All of october! Hence the name, dev-(oc)tober. Start working on october 1st, you complete the challenge if you work a little every day until october 31st.
Devarch? Really? Look, it's arbitrary. October is actually a pretty quiet month - not a lot of game releases, away from both summer and winter vacations... and besides, you're absolutely free to take on the challenge at any time that works best for you.
Nope! It's a personal challenge. No one is judging you and there is no participation prizes, but the satisfaction of improving yourself and/or achieving whatever goals you set. I actually highly recommend that you set your own goals.
Again, it's your choice. I suggest making a very small game from start to finish, so you have something to show for it. But maybe just prototyping something you want to try would be a better fit for you! Or maybe make a vertical slice of that game you really want to make, so maybe you can pitch it to publishers or investors. Or maybe go back to a game you've already released, but fix some bugs, or add content? You set your own goals within your own schedule and free time. Just make sure you set realistic objectives, you don't want it to end up being demoralising!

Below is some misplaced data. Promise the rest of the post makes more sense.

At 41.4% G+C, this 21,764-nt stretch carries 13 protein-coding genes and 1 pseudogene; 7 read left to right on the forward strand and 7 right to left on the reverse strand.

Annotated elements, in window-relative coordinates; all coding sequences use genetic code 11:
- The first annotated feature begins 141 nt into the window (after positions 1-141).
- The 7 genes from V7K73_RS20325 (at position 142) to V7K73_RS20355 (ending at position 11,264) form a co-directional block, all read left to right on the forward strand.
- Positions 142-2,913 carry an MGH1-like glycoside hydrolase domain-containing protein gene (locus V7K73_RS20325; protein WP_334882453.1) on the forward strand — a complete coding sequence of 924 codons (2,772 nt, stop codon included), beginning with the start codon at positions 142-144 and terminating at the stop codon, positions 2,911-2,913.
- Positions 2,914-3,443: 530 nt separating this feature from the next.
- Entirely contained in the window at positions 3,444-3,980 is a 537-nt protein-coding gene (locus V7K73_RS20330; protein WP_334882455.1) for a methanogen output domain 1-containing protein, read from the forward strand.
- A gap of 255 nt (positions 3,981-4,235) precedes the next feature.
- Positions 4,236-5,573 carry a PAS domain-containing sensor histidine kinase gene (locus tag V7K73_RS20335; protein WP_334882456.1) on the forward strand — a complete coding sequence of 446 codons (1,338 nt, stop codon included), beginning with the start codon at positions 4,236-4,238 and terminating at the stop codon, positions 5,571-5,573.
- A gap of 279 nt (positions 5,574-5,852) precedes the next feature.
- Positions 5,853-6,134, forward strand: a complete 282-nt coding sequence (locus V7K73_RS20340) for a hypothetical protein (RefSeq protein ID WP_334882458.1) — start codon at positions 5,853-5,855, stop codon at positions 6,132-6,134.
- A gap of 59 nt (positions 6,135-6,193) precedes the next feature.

That being said, as it turns out, Ludum Dare, an extremely popular game jam, starts on October 1st this year. If you're struggling to find a starting point for Devtober, you could absolutely participate in Ludum Dare, and spend the rest of the month polishing your game for an actual real release!
Well, it doesn't have to be! You can definitely keep working on whatever you're doing right now, if you have something. All that matters is being consistent about progress.
I'm going to assume that you're gonna be sad about it. And honestly, that's it.
Failure is a very subjective thing. Your goal should just be to work a little every day, it's all about developing good working habits.
For my first devtober, what I wanted was to make a game from start to finish. And boy, did I overscope and went way over my head! In that regard, I totally failed... but at the same time, I worked a little on my game every day.
Last year, I straight up gave up midway through, due to a lot of personal reasons.